Choosing a DFM – the importance of doing your homework
For adviser use only
Outsourcing investment management to a discretionary fund manager (DFM) can enhance your investment proposition to clients. It can also lower the business risks and costs associated with managing investment portfolios and create more time for you to focus on developing client relationships.
But to realise the potential benefits offered by a DFM you’ve got to partner with the right one. Carrying out detailed due diligence when selecting the most appropriate DFM will keep your business compliant and give you the best chance to build a long-term relationship that benefits you, the DFM, and, most importantly, your clients.
Where to start?
Perhaps the best place to start is with your existing processes. Do you have a structured due diligence process in place for selecting partners and assessing their suitability? If so, when was it created, how often is it updated, and is it still fit for purpose?
In a recent thematic review, the Financial Conduct Authority (FCA) found that “At some firms, a lack of structure in the research and due diligence process meant the results were not always up to date or challenged adequately.”
Nor is size any excuse for not having a well-structured process in place as the regulator went on to explain in the same review: “The size of the firm was not a barrier to good research and due diligence. We saw examples of small firms, including those with a single adviser, carrying out robust research and due diligence.”
The regulator understands and appreciates the potential benefits offered by a DFM, but it has also expressed concerns in financial guidance issued to the market.
In this guidance, the regulator outlined fears that discretionary fund management could be used inappropriately as a ‘one size fits all’ solution, and that it could lead to investments being churned or switched without adequate consideration for clients’ best interests. The regulator also highlighted the need to make sure that the charges associated with using a particular DFM offered good value to clients.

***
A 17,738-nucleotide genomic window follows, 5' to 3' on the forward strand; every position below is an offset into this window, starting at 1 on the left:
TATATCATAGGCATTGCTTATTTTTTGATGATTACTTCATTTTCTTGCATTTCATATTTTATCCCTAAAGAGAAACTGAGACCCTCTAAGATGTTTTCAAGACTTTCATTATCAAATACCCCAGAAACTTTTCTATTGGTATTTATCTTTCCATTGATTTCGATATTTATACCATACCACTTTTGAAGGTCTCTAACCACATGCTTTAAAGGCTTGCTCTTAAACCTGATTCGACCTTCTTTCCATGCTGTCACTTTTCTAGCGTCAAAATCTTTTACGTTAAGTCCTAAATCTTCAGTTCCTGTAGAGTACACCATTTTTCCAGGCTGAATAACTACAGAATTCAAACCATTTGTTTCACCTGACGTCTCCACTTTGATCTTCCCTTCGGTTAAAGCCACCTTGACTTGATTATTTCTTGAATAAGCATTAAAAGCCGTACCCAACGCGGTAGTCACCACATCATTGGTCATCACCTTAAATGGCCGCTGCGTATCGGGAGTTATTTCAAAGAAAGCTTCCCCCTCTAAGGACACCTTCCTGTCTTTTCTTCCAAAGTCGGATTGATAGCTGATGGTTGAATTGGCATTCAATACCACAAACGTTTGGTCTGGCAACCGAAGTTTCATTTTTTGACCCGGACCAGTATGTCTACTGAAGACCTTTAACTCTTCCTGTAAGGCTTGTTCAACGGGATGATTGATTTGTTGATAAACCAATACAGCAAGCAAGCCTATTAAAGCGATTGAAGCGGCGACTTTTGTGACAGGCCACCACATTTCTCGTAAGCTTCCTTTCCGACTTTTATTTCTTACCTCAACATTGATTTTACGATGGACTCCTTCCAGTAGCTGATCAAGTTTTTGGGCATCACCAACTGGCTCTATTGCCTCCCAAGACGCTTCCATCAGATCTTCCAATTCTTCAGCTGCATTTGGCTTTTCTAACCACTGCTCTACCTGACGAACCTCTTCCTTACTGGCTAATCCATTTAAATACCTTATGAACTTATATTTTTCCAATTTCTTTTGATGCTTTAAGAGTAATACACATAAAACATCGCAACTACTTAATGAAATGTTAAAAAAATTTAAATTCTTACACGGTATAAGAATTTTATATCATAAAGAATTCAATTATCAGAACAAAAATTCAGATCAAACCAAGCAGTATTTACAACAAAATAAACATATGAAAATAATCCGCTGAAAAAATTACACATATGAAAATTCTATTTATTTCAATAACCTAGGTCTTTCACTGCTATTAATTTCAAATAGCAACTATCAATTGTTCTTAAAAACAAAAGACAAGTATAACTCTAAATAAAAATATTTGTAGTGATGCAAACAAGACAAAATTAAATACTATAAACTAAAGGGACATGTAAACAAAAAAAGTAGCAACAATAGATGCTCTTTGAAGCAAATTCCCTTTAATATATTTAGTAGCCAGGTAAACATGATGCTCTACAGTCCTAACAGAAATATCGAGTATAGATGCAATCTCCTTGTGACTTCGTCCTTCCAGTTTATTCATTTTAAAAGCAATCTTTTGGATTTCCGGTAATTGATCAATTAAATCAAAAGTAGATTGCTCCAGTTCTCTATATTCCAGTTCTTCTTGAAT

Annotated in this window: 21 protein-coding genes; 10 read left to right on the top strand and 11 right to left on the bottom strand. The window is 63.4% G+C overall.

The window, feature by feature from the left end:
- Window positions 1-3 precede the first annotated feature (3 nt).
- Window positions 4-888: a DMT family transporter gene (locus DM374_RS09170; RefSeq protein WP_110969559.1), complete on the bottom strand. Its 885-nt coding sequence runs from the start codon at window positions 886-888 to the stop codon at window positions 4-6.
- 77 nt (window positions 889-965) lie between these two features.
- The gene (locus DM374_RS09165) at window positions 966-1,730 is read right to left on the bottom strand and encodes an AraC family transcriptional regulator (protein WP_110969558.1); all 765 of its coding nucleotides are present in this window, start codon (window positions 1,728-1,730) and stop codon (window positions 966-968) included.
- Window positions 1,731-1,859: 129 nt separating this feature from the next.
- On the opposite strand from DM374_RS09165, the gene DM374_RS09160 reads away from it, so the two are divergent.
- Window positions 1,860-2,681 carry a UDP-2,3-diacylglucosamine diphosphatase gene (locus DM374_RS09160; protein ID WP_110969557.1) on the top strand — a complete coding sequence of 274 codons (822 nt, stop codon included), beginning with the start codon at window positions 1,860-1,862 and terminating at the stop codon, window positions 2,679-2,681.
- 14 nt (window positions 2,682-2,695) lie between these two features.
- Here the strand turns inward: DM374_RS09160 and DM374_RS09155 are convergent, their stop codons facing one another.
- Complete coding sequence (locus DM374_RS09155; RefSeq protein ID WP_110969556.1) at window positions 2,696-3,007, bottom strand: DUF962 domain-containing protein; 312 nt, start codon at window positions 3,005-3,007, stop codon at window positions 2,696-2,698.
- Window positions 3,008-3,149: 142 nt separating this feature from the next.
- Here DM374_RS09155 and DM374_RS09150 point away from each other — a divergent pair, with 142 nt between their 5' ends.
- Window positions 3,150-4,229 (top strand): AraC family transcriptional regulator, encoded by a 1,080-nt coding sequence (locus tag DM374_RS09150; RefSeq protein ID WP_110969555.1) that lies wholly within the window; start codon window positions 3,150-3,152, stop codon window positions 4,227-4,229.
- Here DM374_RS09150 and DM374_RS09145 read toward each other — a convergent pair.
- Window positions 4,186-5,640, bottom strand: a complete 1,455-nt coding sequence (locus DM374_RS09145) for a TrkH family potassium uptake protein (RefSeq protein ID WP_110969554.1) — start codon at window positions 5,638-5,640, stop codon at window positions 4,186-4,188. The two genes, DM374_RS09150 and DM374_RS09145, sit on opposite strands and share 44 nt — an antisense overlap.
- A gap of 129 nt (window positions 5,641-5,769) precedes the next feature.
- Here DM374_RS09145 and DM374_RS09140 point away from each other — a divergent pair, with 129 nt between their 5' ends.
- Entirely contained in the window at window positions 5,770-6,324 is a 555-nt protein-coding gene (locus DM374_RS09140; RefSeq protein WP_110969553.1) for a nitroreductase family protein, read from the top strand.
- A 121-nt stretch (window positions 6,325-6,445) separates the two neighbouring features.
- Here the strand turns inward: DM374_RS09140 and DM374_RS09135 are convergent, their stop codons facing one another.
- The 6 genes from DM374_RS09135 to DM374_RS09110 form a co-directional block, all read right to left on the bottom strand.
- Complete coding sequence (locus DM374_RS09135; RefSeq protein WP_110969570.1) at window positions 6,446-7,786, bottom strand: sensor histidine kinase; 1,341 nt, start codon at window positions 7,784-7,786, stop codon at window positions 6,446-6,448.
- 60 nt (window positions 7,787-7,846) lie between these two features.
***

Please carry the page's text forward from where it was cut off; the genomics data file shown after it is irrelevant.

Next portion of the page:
It is important, therefore that your due diligence process addresses these concerns and that you can provide evidence of this to the regulator. This process won’t just help ‘cover your ass’ but much more importantly, it will help ensure you choose the right DFM for the prosperity of your business and your clients.
Finding the right DFM
Your due diligence on any DFM should explore issues including financial stability and strength, its longevity in the market, the amount of assets it has under management and the split between model portfolios, bespoke portfolios and funds. And, of course, key considerations like FCA permissions and whether there are any complaints in the firm’s recent past may quickly rule out potential partners.
There also needs to be a cultural fit, so you should investigate things like a DFM’s corporate culture and the priority it puts on customer outcomes. Where possible it’s best to get tangible examples, whether in the form of written material, case studies or testimonials.
You’ll want to know what their investment pedigree is, what credentials and qualifications their key personnel have, and evidence of past success. The resources at their disposal are also crucial, not just in terms of people, but also technology and infrastructure. How big is their research team and what modelling software do they use to create portfolios? These are the basic indicators of capability and the firm’s ability to take on more business and manage it effectively.
Assessing the investment proposition
In addition to assessing the DFM as a business, there’s the actual investment proposition to investigate. Given you still retain responsibility for best advice, it’s crucial that the proposition offers a range of options appropriate to your clients’ needs, particularly from a tax planning and risk/return perspective. How many portfolios are available? Are they designed for different objectives? Can the portfolios be used in any of the on-platform tax wrappers?